Amorphous silicon (a-Si) technology has a troubled commercial track record.

There was the the faceplant of Silicon Valley semiconductor giant, Applied Materials, its customers, and its a-Si photovoltaic efforts. 

Recently, Novasolar, the reincarnation of Optisolar, furloughed its employees, and ECD, with one of the longest money-losing streaks of any corporate entity, declared bankruptcy. Both of those firms were multi-junction a-Si PV producers.

We had been less dismissive concerning equipment vendor Oerlikon's efforts in a-Si because in our many conversations with Chris O’Brien, Oerlikon Solar’s head of market development in North America, he firmly stated that the firm's aggressive cost targets were in reach. He cited first-mover advantages, having a longer legacy in micromorph (tandem-junction) designs, and starting off with an efficiency advantage. He also cited some technical advantages compared to other a-Si vendors and his belief that costs of 70 cents per watt would be achievable by 2011.

But thesolardivision of Oerlikon has been bleeding money for years. Oerlikon's orders received for the first half of 2010 were down 98 percent (!) since the prior year, with operating losses of $57.5 million. Oerlikon Solar, based in Zurich, Switzerland, is controlled by Russian tycoon Viktor Vekselberg

Some of Oerlikon's customers include Tianwei and Astronergy.

Those customers are now the charge of Tokyo Electric (TEL), to whom Oerlikon has divested its solar business at an undisclosed price. Dr Michael Buscher, CEO of Oerlikon Group, was quoted in a press release as saying, "TEL is an ideal strategic buyer for our solar business. Its main operations are close to the predominantly Asian customer base and having had a partnership with them for three years, they know our Solar Segment well."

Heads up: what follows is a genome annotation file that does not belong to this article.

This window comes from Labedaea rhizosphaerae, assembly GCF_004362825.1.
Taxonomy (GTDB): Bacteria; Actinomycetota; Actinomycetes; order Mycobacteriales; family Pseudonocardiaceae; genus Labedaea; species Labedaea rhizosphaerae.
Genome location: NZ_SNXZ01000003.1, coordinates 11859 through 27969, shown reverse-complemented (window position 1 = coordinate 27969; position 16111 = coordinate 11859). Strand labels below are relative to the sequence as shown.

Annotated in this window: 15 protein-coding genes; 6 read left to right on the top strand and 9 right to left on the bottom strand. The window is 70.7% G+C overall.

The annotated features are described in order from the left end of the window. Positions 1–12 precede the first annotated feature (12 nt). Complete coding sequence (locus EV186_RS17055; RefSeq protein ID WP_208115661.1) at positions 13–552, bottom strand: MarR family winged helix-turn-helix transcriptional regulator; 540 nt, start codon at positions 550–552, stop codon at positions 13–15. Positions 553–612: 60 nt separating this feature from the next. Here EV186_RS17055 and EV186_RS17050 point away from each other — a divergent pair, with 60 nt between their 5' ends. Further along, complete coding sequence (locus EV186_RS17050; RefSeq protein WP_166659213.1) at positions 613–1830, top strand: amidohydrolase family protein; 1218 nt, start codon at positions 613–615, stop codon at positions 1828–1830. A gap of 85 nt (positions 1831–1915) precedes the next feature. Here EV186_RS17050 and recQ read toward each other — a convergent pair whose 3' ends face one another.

TEL has been a sales representative for Oerlikon in Asia for the past three years and has more than 10,000 employees in a variety of semiconductor businesses.

Other amorphous silicon players include Sharp, which entered a JV with Enel and ST Microelectronics in a-Si a few years ago. Also struggling to remain competitive in amorphous silicon and its variations are Xunlight, AOS Solar, APSTL, HelioSphera, NanoPV, and Sencera.

All of this action takes place against the backdrop of thin film leader First Solar, with 2 gigawatts of 12 percent efficiency solar module capacity at a cost of less than 75 cents per watt.

One company with large aspirations that might have a shot in a-Si is Astronergy, with the backing of the Chint Group, one of the largest Chinese private businesses. GTM Research finds that "Chinese tandem junction a-Si customers of Oerlikon at scale" can be "very competitive with c-Si, especially in hot regions like the U.S. Southwest, India and SE Asia, where there is better kWh/kW performance." Astronergy has landed a 6.1-megawatt a-Si project in Tuscon, Arizona.   

I'll leave you with a quote from Chet Farris, the CEO of CIGS PV vendor, Stion, who had this to say about amorphous silicon: it was a "dead duck ten years ago" and "is a dead duck today."  It will be "relegated to specialty and niche markets."